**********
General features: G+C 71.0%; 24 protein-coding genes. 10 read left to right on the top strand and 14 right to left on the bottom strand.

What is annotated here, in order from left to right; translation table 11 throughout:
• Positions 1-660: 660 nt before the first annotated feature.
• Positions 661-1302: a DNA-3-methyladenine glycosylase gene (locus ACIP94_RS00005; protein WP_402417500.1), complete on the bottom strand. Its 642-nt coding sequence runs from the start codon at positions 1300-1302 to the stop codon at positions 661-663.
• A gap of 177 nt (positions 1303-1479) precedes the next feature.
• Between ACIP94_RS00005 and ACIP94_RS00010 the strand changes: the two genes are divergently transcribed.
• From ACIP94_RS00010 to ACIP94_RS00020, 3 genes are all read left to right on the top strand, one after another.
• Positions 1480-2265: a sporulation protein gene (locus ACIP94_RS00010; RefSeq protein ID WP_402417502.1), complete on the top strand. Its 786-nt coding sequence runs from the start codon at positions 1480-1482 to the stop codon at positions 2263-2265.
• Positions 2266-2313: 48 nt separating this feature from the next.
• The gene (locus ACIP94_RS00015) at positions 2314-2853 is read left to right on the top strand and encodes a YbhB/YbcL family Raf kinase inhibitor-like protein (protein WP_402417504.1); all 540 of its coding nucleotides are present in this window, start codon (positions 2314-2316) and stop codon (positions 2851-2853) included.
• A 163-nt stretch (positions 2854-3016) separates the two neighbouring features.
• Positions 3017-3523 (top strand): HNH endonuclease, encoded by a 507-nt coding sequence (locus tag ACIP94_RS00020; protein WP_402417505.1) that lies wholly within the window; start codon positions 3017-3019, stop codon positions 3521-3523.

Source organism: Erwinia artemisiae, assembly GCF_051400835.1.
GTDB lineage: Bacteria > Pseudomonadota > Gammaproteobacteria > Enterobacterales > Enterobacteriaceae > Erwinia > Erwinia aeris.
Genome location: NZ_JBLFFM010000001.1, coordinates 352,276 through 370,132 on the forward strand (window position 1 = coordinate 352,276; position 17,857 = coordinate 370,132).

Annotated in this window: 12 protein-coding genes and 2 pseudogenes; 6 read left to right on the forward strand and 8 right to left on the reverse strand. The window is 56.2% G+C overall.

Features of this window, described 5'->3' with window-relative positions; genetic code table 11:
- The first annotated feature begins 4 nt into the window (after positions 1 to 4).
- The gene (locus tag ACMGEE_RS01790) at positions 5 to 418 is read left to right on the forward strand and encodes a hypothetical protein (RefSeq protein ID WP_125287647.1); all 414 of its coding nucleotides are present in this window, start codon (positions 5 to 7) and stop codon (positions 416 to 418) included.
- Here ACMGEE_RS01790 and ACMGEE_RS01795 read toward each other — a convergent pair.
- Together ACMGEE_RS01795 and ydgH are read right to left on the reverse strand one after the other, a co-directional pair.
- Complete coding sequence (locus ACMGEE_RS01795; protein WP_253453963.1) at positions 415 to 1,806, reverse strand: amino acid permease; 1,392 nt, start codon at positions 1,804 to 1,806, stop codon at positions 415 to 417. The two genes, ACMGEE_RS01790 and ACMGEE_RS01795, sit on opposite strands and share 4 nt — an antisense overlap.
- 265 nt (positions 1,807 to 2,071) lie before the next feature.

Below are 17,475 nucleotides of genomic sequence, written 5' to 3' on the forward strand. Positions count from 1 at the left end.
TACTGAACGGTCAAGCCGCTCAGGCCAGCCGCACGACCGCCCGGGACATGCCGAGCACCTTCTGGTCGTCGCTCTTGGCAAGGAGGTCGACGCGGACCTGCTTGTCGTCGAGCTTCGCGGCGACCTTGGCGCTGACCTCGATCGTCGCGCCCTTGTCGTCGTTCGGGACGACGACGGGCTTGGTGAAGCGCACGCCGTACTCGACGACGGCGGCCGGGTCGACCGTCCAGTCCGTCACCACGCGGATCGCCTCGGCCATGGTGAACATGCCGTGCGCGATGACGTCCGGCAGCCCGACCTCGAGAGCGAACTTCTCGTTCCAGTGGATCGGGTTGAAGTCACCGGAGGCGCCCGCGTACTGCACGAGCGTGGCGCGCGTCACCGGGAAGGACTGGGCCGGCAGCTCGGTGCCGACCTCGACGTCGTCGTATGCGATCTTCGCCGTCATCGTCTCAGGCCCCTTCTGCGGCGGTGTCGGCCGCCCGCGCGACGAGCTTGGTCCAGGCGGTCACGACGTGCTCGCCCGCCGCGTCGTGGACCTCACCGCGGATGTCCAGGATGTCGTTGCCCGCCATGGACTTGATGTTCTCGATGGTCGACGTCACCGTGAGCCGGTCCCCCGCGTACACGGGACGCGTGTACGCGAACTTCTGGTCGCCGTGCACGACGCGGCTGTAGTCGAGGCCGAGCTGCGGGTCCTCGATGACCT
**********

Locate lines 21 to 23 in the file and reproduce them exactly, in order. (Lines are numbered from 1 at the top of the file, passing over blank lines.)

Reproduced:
- Together ACMGEE_RS01795 and ydgH are read right to left on the reverse strand one after the other, a co-directional pair.
- Complete coding sequence (locus ACMGEE_RS01795; protein WP_253453963.1) at positions 415 to 1,806, reverse strand: amino acid permease; 1,392 nt, start codon at positions 1,804 to 1,806, stop codon at positions 415 to 417. The two genes, ACMGEE_RS01790 and ACMGEE_RS01795, sit on opposite strands and share 4 nt — an antisense overlap.
- 265 nt (positions 1,807 to 2,071) lie before the next feature.